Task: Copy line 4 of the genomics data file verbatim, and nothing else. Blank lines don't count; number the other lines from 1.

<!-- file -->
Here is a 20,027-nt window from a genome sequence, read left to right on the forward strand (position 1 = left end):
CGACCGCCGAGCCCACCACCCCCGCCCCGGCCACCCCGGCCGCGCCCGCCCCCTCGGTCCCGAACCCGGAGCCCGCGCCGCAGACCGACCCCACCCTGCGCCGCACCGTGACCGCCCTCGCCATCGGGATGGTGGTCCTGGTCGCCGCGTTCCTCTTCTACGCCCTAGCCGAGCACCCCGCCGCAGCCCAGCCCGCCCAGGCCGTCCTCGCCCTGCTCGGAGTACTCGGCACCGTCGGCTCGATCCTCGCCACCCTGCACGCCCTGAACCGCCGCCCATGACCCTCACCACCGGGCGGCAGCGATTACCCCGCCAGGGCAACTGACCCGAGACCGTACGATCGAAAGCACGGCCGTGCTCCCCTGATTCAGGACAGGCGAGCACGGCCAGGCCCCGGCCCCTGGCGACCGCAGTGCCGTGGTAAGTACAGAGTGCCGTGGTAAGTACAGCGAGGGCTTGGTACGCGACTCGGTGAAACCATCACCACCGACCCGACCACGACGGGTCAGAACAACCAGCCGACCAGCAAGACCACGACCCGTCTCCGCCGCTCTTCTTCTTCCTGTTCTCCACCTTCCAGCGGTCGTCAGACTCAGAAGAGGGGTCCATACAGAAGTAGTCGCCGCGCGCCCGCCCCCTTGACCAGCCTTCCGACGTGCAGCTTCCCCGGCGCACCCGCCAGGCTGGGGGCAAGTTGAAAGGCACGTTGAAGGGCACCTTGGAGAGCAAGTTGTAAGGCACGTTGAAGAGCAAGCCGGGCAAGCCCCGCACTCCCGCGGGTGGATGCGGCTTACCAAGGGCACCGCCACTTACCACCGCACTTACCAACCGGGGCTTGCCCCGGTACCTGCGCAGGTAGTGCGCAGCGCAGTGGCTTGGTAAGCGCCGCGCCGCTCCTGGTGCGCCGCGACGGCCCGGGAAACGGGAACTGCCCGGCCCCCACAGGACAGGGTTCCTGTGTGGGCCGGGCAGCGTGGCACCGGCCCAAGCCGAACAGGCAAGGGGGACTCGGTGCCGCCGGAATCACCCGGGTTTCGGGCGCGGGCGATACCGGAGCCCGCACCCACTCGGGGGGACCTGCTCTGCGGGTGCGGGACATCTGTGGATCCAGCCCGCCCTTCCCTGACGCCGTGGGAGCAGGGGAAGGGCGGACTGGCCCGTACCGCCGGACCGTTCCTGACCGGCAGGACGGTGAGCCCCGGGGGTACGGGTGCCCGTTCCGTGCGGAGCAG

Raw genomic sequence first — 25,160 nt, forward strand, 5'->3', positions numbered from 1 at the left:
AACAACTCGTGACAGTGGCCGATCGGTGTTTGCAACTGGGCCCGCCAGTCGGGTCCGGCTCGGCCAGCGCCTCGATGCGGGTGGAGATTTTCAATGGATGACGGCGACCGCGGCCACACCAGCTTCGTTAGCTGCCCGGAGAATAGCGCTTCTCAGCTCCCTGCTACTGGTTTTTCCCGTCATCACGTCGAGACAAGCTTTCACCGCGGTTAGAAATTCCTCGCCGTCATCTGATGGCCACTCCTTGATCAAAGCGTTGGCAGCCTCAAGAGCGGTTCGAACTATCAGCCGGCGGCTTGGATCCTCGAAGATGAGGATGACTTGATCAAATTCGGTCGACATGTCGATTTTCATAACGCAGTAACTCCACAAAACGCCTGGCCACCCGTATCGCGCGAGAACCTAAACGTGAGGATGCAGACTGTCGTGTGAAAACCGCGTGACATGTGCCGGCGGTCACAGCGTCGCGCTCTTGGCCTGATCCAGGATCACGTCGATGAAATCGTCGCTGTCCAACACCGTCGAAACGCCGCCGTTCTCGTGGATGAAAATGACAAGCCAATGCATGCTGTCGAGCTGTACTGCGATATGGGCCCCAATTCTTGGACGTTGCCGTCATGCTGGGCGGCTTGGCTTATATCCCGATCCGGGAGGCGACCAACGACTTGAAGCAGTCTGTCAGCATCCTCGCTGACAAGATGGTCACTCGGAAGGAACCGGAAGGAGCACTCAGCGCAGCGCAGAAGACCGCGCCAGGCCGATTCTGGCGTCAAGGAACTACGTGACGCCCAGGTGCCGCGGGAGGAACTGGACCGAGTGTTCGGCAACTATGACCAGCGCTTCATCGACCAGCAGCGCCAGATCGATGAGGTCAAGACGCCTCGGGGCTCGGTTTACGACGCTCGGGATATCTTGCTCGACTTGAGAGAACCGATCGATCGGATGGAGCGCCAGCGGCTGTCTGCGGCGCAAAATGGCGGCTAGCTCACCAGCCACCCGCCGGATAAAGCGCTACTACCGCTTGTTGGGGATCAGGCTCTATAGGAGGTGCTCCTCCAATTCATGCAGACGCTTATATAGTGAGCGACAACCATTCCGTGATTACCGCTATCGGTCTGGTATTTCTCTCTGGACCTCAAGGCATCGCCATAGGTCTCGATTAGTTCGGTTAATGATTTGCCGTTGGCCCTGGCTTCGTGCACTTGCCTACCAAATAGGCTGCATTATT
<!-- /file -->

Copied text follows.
AACAACTCGTGACAGTGGCCGATCGGTGTTTGCAACTGGGCCCGCCAGTCGGGTCCGGCTCGGCCAGCGCCTCGATGCGGGTGGAGATTTTCAATGGATGACGGCGACCGCGGCCACACCAGCTTCGTTAGCTGCCCGGAGAATAGCGCTTCTCAGCTCCCTGCTACTGGTTTTTCCCGTCATCACGTCGAGACAAGCTTTCACCGCGGTTAGAAATTCCTCGCCGTCATCTGATGGCCACTCCTTGATCAAAGCGTTGGCAGCCTCAAGAGCGGTTCGAACTATCAGCCGGCGGCTTGGATCCTCGAAGATGAGGATGACTTGATCAAATTCGGTCGACATGTCGATTTTCATAACGCAGTAACTCCACAAAACGCCTGGCCACCCGTATCGCGCGAGAACCTAAACGTGAGGATGCAGACTGTCGTGTGAAAACCGCGTGACATGTGCCGGCGGTCACAGCGTCGCGCTCTTGGCCTGATCCAGGATCACGTCGATGAAATCGTCGCTGTCCAACACCGTCGAAACGCCGCCGTTCTCGTGGATGAAAATGACAAGCCAATGCATGCTGTCGAGCTGTACTGCGATATGGGCCCCAATTCTTGGACGTTGCCGTCATGCTGGGCGGCTTGGCTTATATCCCGATCCGGGAGGCGACCAACGACTTGAAGCAGTCTGTCAGCATCCTCGCTGACAAGATGGTCACTCGGAAGGAACCGGAAGGAGCACTCAGCGCAGCGCAGAAGACCGCGCCAGGCCGATTCTGGCGTCAAGGAACTACGTGACGCCCAGGTGCCGCGGGAGGAACTGGACCGAGTGTTCGGCAACTATGACCAGCGCTTCATCGACCAGCAGCGCCAGATCGATGAGGTCAAGACGCCTCGGGGCTCGGTTTACGACGCTCGGGATATCTTGCTCGACTTGAGAGAACCGATCGATCGGATGGAGCGCCAGCGGCTGTCTGCGGCGCAAAATGGCGGCTAGCTCACCAGCCACCCGCCGGATAAAGCGCTACTACCGCTTGTTGGGGATCAGGCTCTATAGGAGGTGCTCCTCCAATTCATGCAGACGCTTATATAGTGAGCGACAACCATTCCGTGATTACCGCTATCGGTCTGGTATTTCTCTCTGGACCTCAAGGCATCGCCATAGGTCTCGATTAGTTCGGTTAATGATTTGCCGTTGGCCCTGGCTTCGTGCACTTGCCTACCAAATAGGCTGCATTATT